What’s on my to do list in preparation for the Åre Extreme Challenge in 8 days?
1. Organize Coast to Coast presentation at ÅEC
Thanks to Holiday Club and my sponsors I’ll be giving a 75 minute slide show about multisport racing around the world, including Coast to Coast in New Zealand. I have some new material to show, so hopefully it’ll be worth it for those of you who have seen my past presentations.
Thursday, 26 June, 18.00 to 19.15, Holiday Club (after registration closes). Entry is free. Click on .jpg below for more details in Swedish.
2. Put together GoPro Film on ÅEC
Last Friday I spent the day creating a short film with Johannes Poignant. I’ll be posting this soon for those of you who want to know why I love ÅEC, how I prepare for the race, and how you can perform better on race day. Coming soon to my vimeo page.
3. A few last hard training sessions
Last weekend I had some great “long and hard” training in Åre. Here are a few pics
But now it’s time for some ”short and hard” training.
Yesterday I did 12 times “30 second” sprints with a bungy cord around my kayak (creates increasing resistance with speed and thus builds strength). You just need an old hose, a bungy cord, and some carrbiners.
4. Review my training data
I like to look back at the data I’ve collected from my Suunto GPS/HR watch (on funbeat and Movescount) to see what works and what doesn’t, and to think about how well I have recovered from different sessions. This is helpful when planning my training for the next race.
Check out this graph from Sunday’s paddle – a (nearly) perfect correlation between speed (blue line) and heart rate (white line). How did that happen?!
I had to think about this, but I think I know why. This was the day after a hard session so my heart wasn’t pumping as hard. My heart rate only rose when I had some adrenaline or excitement to get it going (rapids!). When I paddled hard in the moving water/rapids (to simulate paddling an un-stable boat at race speed), my hear rate rose. Then I really took it easy on the flat water. I guess my easy heart rate was directly proportional to my ‘easy’ flat paddling.
I’ve done all the physical training I can to succeed in this race and hopefully it’s good enough to give me a chance against the boys from Haglöfs and the host of other top competitors. The most important thing now is to rest both body and the mind. I need to have explosive power, endurance, and desire to crush this course on the 28th. I don’t want to make the mistake of over-training– which is something I’m prone to doing.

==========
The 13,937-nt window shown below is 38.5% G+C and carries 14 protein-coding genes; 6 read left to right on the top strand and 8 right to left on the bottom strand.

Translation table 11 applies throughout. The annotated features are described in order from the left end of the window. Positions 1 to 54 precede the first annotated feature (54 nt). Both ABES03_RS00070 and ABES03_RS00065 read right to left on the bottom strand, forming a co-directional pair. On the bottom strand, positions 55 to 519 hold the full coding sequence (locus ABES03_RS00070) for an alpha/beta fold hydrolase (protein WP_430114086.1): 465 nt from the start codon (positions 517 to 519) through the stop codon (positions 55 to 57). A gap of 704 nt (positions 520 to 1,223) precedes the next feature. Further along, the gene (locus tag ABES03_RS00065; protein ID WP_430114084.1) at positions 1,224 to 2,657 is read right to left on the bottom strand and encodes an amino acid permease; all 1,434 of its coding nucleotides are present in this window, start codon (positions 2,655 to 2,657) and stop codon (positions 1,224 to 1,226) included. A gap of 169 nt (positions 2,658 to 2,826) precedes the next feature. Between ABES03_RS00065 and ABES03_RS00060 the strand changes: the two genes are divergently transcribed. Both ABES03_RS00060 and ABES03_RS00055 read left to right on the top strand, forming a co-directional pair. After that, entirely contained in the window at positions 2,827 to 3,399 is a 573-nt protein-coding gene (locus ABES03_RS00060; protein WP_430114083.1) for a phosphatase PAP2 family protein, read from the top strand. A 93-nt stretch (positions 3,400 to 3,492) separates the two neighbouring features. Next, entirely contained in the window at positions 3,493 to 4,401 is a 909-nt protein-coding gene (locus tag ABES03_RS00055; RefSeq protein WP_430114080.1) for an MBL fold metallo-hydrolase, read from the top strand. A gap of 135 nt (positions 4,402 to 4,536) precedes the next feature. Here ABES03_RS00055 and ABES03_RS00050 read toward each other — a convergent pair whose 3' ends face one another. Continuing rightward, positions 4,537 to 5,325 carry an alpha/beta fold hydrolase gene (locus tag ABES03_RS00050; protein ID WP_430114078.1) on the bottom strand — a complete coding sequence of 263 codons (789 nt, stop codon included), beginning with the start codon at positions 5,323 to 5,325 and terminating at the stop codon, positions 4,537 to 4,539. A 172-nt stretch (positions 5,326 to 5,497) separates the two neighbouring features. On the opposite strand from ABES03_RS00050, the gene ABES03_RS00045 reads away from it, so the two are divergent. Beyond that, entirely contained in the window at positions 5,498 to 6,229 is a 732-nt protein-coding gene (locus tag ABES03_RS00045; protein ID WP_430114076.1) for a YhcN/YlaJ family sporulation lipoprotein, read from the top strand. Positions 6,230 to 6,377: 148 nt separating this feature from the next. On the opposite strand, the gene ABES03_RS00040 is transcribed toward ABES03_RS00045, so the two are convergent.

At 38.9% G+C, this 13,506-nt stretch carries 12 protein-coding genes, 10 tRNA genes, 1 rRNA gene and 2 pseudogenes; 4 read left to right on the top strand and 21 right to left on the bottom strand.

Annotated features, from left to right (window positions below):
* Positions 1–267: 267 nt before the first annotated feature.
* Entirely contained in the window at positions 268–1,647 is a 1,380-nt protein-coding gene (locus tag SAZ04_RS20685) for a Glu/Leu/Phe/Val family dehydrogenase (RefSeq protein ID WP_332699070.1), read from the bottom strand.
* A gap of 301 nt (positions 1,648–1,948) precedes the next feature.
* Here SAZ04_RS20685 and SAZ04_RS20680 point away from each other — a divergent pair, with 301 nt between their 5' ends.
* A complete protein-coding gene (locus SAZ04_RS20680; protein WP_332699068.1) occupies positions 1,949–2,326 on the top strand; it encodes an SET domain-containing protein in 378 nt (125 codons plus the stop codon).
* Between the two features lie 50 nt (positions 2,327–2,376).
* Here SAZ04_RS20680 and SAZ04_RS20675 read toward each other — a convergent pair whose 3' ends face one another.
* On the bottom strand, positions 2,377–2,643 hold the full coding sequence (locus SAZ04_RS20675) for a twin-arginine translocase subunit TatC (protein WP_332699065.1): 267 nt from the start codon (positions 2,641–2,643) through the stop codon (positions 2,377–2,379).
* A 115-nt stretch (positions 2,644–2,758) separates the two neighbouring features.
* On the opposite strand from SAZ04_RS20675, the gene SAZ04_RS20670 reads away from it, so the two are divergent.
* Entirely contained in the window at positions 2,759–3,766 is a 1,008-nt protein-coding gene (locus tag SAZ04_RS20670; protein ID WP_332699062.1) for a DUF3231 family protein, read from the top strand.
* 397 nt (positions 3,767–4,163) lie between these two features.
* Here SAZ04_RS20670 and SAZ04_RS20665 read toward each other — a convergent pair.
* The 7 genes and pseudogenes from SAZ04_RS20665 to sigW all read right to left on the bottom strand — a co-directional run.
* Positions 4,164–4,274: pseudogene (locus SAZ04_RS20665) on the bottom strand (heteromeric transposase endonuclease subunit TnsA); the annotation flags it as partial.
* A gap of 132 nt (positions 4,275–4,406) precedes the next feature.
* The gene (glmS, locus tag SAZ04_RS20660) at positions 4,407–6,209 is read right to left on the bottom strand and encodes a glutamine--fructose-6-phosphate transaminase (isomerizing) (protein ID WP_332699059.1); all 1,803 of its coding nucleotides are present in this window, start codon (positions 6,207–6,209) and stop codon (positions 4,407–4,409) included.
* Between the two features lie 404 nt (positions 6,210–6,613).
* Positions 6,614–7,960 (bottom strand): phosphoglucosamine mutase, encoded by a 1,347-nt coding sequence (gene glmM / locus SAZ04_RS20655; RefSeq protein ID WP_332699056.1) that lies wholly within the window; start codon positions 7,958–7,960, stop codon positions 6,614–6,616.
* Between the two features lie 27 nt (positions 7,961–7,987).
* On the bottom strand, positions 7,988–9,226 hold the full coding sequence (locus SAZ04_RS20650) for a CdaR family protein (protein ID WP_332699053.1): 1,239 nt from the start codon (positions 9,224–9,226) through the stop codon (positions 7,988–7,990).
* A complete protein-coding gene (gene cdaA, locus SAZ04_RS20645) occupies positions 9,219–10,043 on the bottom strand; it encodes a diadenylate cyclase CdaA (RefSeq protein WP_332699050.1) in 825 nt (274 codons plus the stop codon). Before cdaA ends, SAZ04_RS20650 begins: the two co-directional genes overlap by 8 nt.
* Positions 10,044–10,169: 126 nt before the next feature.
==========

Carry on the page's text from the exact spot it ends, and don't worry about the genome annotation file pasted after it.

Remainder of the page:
6. Organize gear
Thanks to my sponsors, I’ve received some new pieces of gear: some GoPro camera attachments, more nutrition from Squeezy and Paleo Crunch, a fresh pair of Inov8 190s for the race, and some new clothes from Woolpower. Great to have this support.
A nice delivery of ”stink-proof” wool clothing … and a good-looking door mat
7. Check gear and do race planning
Since I can’t improve my physical fitness in the next 8 days, I’m focusing on race preparation. This could save me a minute or two, which could be the difference in this race. For example:
– check kayak (rudder lines about to tear?)
– fix kayak seat (it started to tear! see picture below)
– patch kayak skirt (don’t want it to leak)
– sand paper kayak bottom (make it smooth and fast)
– fix hydration system for run and bike (cut hose to right length, attach ‘bendable’ wire)
– fix shoe laces (must avoid the “lost it in the swamp” excuse)
– create a “race plan” (nutrition intake, support crew logistics, gear list etc).
– practice transitions
That’s it for now, time to rest…
PS Jari Palonen just started a new thread on Facebook asking for people to post pictures from the good old days of ÅEC. He’s got some good ones … I went back and found this picture. I’m third in line with the white surfski. This year I’ll be in the boat just ahead of me, which I purchased from Johan (second in line). Maybe next year I’ll buy the UFO from Jens and become first in line?